powers of heaven
Week 43 is scheduled for study Oct. 18-24, 2021. With the powers of heaven active and working in our life, the Lord can help us overcome and endure well any and all adversities.

Day 1

Your experience studying the scriptures will be richer if your goal is to uncover truth. Begin with a prayer, listen to the Spirit, and record your impressions.

Doctrine and Covenants 121:1-10, 23-33; 122 – Adversity can “be for [my] good.”

We just talked about this subject within the last month, so I will keep this short and to the point.

After reading today’s recommended verses, do you get the idea that the Lord is in control of what happens during our time on earth? He has been sending angels to the prophets since the days of Adam telling them what their posterity has to look forward to. He makes it very clear to the Prophet Joseph Smith that the fate of all flesh is in His hands, and those who hurt God’s “little ones” and friends will pay dearly for their hurt. He also promises rich blessings to those who are made to suffer because of the wicked ways of others.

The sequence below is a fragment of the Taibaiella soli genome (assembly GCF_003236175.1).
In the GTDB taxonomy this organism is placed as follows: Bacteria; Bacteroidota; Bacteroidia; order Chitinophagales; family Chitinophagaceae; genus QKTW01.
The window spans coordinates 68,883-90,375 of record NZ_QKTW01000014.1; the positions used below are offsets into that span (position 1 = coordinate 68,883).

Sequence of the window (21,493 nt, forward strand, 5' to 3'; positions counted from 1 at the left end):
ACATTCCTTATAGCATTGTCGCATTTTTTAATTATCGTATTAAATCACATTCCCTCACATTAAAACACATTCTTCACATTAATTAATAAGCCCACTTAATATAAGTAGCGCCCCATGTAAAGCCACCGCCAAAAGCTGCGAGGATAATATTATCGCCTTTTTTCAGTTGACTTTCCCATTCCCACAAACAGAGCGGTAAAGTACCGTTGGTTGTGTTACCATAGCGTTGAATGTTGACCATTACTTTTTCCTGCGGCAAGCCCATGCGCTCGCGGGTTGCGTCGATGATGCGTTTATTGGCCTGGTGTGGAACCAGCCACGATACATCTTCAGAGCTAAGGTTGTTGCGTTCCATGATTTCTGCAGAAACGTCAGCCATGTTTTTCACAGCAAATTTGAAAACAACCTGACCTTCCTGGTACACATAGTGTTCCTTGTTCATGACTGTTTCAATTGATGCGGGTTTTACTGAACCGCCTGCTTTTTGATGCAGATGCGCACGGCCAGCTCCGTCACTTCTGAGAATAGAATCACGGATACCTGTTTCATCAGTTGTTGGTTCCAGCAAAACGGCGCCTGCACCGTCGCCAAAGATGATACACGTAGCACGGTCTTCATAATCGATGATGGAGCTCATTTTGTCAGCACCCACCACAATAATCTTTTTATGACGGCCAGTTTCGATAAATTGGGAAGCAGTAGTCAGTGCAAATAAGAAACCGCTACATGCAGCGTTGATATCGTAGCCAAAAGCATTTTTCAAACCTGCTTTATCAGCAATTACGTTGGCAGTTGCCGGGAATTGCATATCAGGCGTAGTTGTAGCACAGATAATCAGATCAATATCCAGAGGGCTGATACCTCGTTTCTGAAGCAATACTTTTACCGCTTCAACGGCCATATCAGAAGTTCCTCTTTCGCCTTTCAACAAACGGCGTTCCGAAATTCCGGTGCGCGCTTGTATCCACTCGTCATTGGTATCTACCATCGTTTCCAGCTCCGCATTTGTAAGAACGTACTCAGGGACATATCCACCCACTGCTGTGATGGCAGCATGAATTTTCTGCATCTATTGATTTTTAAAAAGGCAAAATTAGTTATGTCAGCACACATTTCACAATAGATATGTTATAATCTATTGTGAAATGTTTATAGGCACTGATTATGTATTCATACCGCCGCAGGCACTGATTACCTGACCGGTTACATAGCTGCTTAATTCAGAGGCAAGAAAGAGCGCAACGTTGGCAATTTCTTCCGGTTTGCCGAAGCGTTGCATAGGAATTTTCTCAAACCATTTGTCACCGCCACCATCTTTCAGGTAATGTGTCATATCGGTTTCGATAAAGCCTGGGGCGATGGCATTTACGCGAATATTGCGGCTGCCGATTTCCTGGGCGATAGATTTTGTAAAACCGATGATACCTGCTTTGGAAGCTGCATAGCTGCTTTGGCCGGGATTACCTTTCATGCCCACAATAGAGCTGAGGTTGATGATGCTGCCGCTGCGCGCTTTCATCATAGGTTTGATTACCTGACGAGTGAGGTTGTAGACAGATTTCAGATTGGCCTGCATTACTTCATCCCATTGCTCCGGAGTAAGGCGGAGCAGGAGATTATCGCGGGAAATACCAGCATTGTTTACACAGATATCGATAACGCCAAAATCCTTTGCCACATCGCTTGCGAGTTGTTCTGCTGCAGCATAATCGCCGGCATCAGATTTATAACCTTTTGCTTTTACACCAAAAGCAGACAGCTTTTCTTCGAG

All of these verses tell me that the Lord is keenly aware of what is happening in our daily lives, just as He is aware of the behavior of the wicked. Nothing escapes His attention. His desire is, and always has been, to bless those who serve Him with knowledge from on high, with perspective that reaches into the eternities, and comfort that goes beyond what the world can offer. What we suffer in this life is but a drop in the bottomless well of possibilities for blessings He has to offer us, for most of our greatest blessings come at the hands of adversity of some sort.

According to section 121, the greatest knowledge God wants to bestow on us won’t happen until the millennium, but by then we will no longer be in “time” as we now know it. The mortal journey will no longer be as it is now, and wickedness will not be rampant as it is in this final dispensation of time. So for now, our greatest blessings will come amidst adversity, and we, like all the prophets and Saints of yesteryear will continue to look forward to that great day when Christ comes to personally rule and reign in our midst.